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Condenser Dryer Alteration

  • 30-05-2022 11:58am
    #1
    Registered Users Posts: 1,627 ✭✭✭


    Just for some background before I go into my idea to see if it sounds doable. I will say I'm very much a DIYer, not an electrician/plumber so apologies in advance if anything here sounds stupid!

    Our condenser dryer recently started throwing an error to say that tank is full, even when the reservoir is empty. After some quick research, I found out the reason this typically happens is that the drain pump (that pumps the water from the bottom reservoir up the top one you empty) is usually either blocked or broken.

    Here's what I've tested to rule things out:

    • Tested continuity in the pump - all good.
    • Tested continuity in the float switch - all good.
    • Tested that there was power coming to the float switch - all good.
    • Tested that there was power to the pump - nothing.
    • Tracked the power cables for the pump back to the connector block on the board.
    • Tested continuity between the connector block to the pump - all good.

    All of that to say that I believe it's likely something on the dryers board like a relay or something that's gone awry and that's out of my comfort zone DIY wise.

    I want to avoid buying a new dryer right now at least and had an idea that or might now work - someone here will hopefully be able to tell me if I'm a visionary or a fool and why before I look into it any further.

    So the idea is to basically skip the reservoir altogether - our dryer sits on top of our washing machine - would it be possible to add a connection to the hose which fills the bottom reservoir, and connect it via a Y-piece to the drain hose for the washing machine, so that is shares that hose.

    Alternatively, is the above ridiculous and is there a less nuclear option worth considering?



Comments

  • Registered Users Posts: 1,326 ✭✭✭The Red Ace


    If the pump isn’t getting power from the pcb it can’t pump so I would presume the module is duff, some dryers have an outlet that is capped off where you can put a drain hose so if you can do that it will get you out of the woods



  • Registered Users Posts: 149 ✭✭Muas Tenek


    I would be very wary of tinkering with a dryer, there have been a lot of reports of them going on fire.

    Here's one from yesterday on twitter.

    Probably best to get a professional to repair.

    https://twitter.com/DubFireBrigade/status/1531381202195718152



  • Registered Users Posts: 5,147 ✭✭✭10-10-20


    "Tested that there was power to the pump - nothing."

    Did you test this over a full cycle? Ie, if the pump is on a relay, it won't get power until the relay is closed and that will depend on the float(s) being closed.

    "Tested that there was power coming to the float switch - all good."

    Is the float a three-pin device (or more), with power to it? The float is likely a fail-safe, so a closed position might be the low position. Can you electrically isolate the float by shorting the output (ie connecting common (C) to normally closed (NC) or normally open (NO)?)

    That's a valid concern, but the unit in that photo is a resistive element unit and not a condenser unit. Resistive element units are 'more prone' to thermal excursions than condenser units, but the warning still applies as is does to any DIYer working on any home appliance.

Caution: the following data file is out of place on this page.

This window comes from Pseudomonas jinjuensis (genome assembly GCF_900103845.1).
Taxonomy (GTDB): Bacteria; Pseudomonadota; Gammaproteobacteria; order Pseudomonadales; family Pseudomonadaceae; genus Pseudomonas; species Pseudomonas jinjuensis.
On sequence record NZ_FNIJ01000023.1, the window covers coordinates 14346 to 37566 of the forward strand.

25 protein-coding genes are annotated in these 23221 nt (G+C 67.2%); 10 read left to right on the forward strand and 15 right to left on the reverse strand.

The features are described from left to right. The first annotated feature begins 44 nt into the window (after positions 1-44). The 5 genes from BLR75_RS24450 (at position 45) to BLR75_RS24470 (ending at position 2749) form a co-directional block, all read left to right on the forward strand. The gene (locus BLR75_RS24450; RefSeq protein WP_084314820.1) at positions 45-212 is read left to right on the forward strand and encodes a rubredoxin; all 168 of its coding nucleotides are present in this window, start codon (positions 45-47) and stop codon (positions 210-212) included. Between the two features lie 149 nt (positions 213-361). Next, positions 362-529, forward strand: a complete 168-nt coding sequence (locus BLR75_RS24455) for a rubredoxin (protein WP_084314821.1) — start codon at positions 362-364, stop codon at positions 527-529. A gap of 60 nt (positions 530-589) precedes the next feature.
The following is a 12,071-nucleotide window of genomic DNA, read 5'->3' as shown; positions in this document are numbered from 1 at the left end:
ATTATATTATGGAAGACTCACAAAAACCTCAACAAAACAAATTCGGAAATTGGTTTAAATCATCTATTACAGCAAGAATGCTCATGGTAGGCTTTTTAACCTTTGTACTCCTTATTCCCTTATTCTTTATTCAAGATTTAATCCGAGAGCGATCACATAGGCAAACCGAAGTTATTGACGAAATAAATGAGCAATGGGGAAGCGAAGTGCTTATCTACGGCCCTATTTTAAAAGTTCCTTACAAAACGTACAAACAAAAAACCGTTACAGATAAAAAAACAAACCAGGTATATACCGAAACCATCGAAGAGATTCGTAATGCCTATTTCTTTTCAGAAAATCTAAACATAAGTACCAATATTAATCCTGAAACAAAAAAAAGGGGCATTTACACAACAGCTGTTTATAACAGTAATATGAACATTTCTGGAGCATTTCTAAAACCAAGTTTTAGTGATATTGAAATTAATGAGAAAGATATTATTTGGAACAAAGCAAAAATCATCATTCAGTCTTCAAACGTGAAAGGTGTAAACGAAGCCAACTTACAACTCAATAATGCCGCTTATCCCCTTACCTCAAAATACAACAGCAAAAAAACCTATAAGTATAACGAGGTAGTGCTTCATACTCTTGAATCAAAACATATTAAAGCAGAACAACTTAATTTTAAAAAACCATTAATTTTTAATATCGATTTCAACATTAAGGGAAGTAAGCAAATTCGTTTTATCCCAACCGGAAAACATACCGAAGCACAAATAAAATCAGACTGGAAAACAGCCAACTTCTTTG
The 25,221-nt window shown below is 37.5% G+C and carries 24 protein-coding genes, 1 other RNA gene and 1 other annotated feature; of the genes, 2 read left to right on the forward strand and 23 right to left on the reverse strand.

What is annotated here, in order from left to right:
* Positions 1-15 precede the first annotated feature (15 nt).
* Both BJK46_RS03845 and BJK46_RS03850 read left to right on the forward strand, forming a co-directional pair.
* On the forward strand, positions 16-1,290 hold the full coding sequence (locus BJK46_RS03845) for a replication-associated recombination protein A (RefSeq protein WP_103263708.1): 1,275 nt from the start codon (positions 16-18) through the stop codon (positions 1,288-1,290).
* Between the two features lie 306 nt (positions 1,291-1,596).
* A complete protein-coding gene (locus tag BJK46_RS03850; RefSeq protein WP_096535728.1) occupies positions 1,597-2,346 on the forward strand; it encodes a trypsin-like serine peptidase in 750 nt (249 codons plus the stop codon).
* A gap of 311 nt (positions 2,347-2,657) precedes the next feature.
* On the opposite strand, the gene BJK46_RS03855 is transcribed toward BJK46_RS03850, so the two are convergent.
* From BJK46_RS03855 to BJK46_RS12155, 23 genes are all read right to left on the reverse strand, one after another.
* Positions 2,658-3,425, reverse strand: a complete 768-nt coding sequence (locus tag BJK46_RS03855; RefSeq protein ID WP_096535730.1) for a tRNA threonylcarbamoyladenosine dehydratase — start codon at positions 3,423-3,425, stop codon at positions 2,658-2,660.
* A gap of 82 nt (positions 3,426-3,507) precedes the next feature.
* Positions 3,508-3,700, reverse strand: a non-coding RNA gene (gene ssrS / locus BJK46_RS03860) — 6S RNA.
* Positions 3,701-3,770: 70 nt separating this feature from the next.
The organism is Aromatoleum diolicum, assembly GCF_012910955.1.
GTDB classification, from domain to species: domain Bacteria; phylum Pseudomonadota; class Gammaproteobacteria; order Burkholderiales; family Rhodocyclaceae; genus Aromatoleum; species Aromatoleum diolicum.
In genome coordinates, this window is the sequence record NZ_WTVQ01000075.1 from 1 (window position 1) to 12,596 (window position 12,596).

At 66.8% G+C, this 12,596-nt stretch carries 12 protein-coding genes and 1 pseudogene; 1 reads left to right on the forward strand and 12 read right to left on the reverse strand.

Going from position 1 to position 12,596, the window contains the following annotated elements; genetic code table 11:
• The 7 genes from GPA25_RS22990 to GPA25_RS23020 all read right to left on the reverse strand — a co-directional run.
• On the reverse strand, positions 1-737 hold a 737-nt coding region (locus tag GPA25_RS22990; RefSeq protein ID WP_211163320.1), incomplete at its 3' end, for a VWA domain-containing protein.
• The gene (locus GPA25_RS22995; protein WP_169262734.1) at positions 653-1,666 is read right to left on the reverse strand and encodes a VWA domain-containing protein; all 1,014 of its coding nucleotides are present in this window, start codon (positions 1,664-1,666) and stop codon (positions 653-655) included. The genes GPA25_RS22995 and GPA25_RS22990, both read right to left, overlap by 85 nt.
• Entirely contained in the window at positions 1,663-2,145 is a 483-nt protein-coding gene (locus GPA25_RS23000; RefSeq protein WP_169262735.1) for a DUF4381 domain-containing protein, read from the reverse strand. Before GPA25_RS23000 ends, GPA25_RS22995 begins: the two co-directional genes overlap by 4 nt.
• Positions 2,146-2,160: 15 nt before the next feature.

• Registered Users Posts: 1,627 ✭✭✭Bawnmore


    Good shout - I checked this out and not available on our model however. The only outlet pipe that you can access is from the top reservoir, so no go there.

    Yep, that's a fair point too. I was very close to just replacing it as couldn't find anyone to come take a look at it (we're fairly rural).


    Thanks for that - that's all solid advice and sort of the route I went down in further testing. So just to close this one out:

    I was testing power to the pump while opening and closing the float switch - I tested this both in a cycle and out of cycle without any luck. I thought (incorrectly apparently) that I should have been seeing power to the pump when the float was at the top. With this in mind, I was toggling the float up and down to see if I could see a difference - nada.

    I joined a white goods repair forum (of course that exists...) and found out that the pump doesn't usually engage until the float switch has been up for awhile (maybe 30 seconds or so). Went back to test it and pump was getting power - success.

    Tested again to see if I can could get continuity across the terminals on the pump itself and wasn't getting anything - I don't know enough about pumps (or anything electrical in fairness) to know if this was enough to tell me that the pump was at fault, but it seemed like the right cause. Went to buy a pump and had filled out my payment details and everything but it didn't sit right with me that I was able to get continuity the 1st time I tested the pump, but not the 2nd time.

    Went back, took the pump out, opened the casing to check the impeller and there was a tiny stick stuck between 2 of the vanes that was completely jamming it. Took this out, put it back together and we're back in business. Lesson learned 🙂

    Thanks for the help folks.



  • Registered Users Posts: 7,267 ✭✭✭bladespin


    New relay?They're not usually very expensive.



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  • Registered Users Posts: 1,627 ✭✭✭Bawnmore


    Cheers for the suggestion - I thought it might be that too, so was testing everything else before messing with the PCB. Sorted in the meantime though.



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